Telos Venture Partners is a leading, early stage venture capital firm located in the Silicon Valley. Telos invests in Internet software, services, and infrastructure companies, including silicon and intellectual property providers whose products enable the continued growth of the Internet infrastructure or the creation of Internet edge access devices. A focus on providing its portfolio companies with business guidance and executive staff mentoring leverages the considerable high-tech senior management experience of the Telos partners. More information can be found at www.telosvp.com.






Статья 2 для обоснования:



http://www.eetimes.com/document.asp?doc_id=1134862

AMD to buy MIPS processor startup Alchemy
David Lammers
1/29/2002 02:11 PM EST

AUSTIN, Texas — Advanced Micro Devices Inc. plans to acquire Alchemy Semiconductor Inc. and pit that company's MIPS-based processor architecture against Intel Corp.'s Xscale processors, broadening an already fierce rivalry to the embedded front, sources said.

The acquisition will also position AMD against other MIPS licensees, including Integrated Device Technology Inc., NEC Corp., PMC-Sierra Inc., and Toshiba Corp.

Founded in 1999, Alchemy Semiconductor recently started shipping standard embedded products based on its Au1000 processor core, which dissipates 1 watt at 500 MHz or 0.5 W at 400 MHz. That performance-to-power ratio places the Alchemy's products in the mid-to-high performance range that Intel targets with its Xscale processor.

The acquisition will return Advanced Micro Devices to the embedded processor market. The company withdrew from embedded competition when it dropped its RISC-based Am29000 product line in the mid-1990s. Intel, meanwhile, found a gem in the StrongARM processor it acquired in its purchase of some Digital Equipment Corp. semiconductor resources. Intel currently sells products based on the StrongARM core, and is preparing chips based on the Xscale core, which is compatible with StrongARM.

Ironically, two of Alchemy's founders — chief technology officer Rich Witek, and vice president of engineering Greg Hoeppner — led the StrongARM design effort while at Digital Equipment's design center in Austin, Texas. The two decided not to join Intel it acquired Digital's StrongARM assets and the fabrication facility in Hudson, Mass. where StrongARM products were made.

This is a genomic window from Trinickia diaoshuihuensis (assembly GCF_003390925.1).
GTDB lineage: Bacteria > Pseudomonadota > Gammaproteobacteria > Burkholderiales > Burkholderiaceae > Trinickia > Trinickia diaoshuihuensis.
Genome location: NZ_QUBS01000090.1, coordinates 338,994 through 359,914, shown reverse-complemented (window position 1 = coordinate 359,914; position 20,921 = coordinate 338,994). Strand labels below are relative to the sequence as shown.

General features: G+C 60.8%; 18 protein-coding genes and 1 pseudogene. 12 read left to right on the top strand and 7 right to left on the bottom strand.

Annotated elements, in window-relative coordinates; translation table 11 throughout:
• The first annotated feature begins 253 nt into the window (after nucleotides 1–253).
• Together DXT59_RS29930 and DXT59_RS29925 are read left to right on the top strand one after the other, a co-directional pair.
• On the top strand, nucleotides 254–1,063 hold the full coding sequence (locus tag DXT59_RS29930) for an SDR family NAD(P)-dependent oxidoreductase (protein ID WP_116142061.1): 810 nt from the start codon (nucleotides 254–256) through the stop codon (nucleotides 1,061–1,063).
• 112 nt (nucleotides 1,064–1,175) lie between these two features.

Along with other members of the original StrongARM design team, Witek and Hoeppner found early support from Cadence Design Systems Inc. In May 2000, Alchemy became independent from Cadence and attracted funding from U.S. Venture Partners, Austin Ventures, and Telos Ventures.

Difficult round
Though Alchemy achieved more than 15 design wins for its Au1000 product over the past year, the 75-person startup faced difficulty as it tried to raise funds for its second round of financing. While many venture capital firms were willing to play a supporting role for Alchemy's Round B funding, the process of finding a lead investor proved to be "a long and complicated process, given the market conditions and the post-Sept. 11 environment," one source said.

Alchemy had also targeted the mobile Web browser market and other digital consumer systems with still-unproven market potential. Disagreements about the company's market focus were in part responsible for the departure of Eric Broockman as chief executive officer in May 2001, and a summer layoff of about 10 percent of Alchemy's employees. Jim Moore, the former chief operating office of Crossroads Systems, a storage network systems company, is the current chief executive.

Moore said he could not comment on any impending acquisition or the funding issue. "We've got two products shipping, and just got back first silicon on an unannounced product aimed at the portable, low-power market, all based on the Au1000 core," Moore told EE Times. "We're in an interesting position, because we are in the pre-revenue phase. The market may be affected by recent events, but as far as design wins go there has been no slowdown in intensity by our customers. We're doing great as far as design wins go."

An AMD spokesman said the company is unable to comment, prior to public release, on impending business deals that could impact on the company's stock price. AMD operates a 200-mm wafer fab in Austin, and its president, Hector Ruiz, maintains a home and office here.





Что бы вы предпочли?

Чтобы инвесторами Бабаяна были бы американские венчурные капиталисты
2(10.5%)
Чтобы инвесторами Бабаяна были бы Путин с его кликой во главе с Прокуроршей Крыма
13(68.4%)
Чтобы инвесторами Бабаяна были бы Европейские Инвесторы, в которых верит/верил Киевский Евромайдан
1(5.3%)
Чтобы инвесторами Бабаяна был бы Госдеп США, верилог писали бы блоггеры Эха Москвы, а в маркетинге - Пусси Райот
2(10.5%)
Из-за бугра плюете?
1(5.3%)